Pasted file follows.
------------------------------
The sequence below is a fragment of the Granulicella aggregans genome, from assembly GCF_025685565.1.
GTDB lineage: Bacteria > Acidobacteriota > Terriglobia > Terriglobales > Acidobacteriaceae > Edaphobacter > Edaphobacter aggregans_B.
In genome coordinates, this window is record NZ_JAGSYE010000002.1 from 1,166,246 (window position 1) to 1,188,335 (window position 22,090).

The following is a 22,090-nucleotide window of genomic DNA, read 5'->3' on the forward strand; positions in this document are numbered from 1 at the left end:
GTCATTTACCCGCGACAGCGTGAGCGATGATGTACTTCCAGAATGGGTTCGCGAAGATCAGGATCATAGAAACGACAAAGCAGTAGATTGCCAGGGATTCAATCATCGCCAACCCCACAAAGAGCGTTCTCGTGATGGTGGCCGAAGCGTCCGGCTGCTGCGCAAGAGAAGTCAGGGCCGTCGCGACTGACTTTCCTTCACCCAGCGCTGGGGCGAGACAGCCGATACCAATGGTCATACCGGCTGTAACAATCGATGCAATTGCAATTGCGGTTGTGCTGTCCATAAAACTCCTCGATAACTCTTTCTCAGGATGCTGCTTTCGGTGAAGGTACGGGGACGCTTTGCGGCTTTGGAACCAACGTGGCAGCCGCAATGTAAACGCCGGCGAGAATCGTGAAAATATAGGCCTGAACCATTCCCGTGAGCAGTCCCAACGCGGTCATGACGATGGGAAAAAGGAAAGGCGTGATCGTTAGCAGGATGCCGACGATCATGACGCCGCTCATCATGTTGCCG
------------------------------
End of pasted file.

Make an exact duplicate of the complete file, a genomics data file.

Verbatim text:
The sequence below is a fragment of the Granulicella aggregans genome, from assembly GCF_025685565.1.
GTDB lineage: Bacteria > Acidobacteriota > Terriglobia > Terriglobales > Acidobacteriaceae > Edaphobacter > Edaphobacter aggregans_B.
In genome coordinates, this window is record NZ_JAGSYE010000002.1 from 1,166,246 (window position 1) to 1,188,335 (window position 22,090).

The following is a 22,090-nucleotide window of genomic DNA, read 5'->3' on the forward strand; positions in this document are numbered from 1 at the left end:
GTCATTTACCCGCGACAGCGTGAGCGATGATGTACTTCCAGAATGGGTTCGCGAAGATCAGGATCATAGAAACGACAAAGCAGTAGATTGCCAGGGATTCAATCATCGCCAACCCCACAAAGAGCGTTCTCGTGATGGTGGCCGAAGCGTCCGGCTGCTGCGCAAGAGAAGTCAGGGCCGTCGCGACTGACTTTCCTTCACCCAGCGCTGGGGCGAGACAGCCGATACCAATGGTCATACCGGCTGTAACAATCGATGCAATTGCAATTGCGGTTGTGCTGTCCATAAAACTCCTCGATAACTCTTTCTCAGGATGCTGCTTTCGGTGAAGGTACGGGGACGCTTTGCGGCTTTGGAACCAACGTGGCAGCCGCAATGTAAACGCCGGCGAGAATCGTGAAAATATAGGCCTGAACCATTCCCGTGAGCAGTCCCAACGCGGTCATGACGATGGGAAAAAGGAAAGGCGTGATCGTTAGCAGGATGCCGACGATCATGACGCCGCTCATCATGTTGCCG